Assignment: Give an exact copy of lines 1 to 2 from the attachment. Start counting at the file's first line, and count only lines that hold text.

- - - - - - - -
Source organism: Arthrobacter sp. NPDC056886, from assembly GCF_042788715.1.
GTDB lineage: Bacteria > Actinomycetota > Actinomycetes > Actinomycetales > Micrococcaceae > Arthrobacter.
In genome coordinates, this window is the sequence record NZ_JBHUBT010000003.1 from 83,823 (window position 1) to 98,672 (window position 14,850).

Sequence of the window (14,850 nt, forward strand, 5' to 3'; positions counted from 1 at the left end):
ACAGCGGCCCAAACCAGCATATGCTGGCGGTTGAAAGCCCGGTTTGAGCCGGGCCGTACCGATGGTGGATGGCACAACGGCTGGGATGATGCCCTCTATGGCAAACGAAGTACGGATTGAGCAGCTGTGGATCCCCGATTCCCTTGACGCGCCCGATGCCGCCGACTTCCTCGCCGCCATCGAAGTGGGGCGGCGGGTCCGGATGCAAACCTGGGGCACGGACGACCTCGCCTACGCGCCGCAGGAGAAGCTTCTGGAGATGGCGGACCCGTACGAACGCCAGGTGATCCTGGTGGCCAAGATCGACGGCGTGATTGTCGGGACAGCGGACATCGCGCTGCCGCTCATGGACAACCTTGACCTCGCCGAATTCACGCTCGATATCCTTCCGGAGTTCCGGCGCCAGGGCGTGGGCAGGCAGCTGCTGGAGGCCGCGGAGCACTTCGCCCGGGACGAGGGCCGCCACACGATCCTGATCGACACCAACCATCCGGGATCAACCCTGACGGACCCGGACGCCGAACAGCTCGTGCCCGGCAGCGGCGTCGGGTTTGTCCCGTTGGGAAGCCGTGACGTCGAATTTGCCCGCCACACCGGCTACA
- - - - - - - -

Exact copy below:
Source organism: Arthrobacter sp. NPDC056886, from assembly GCF_042788715.1.
GTDB lineage: Bacteria > Actinomycetota > Actinomycetes > Actinomycetales > Micrococcaceae > Arthrobacter.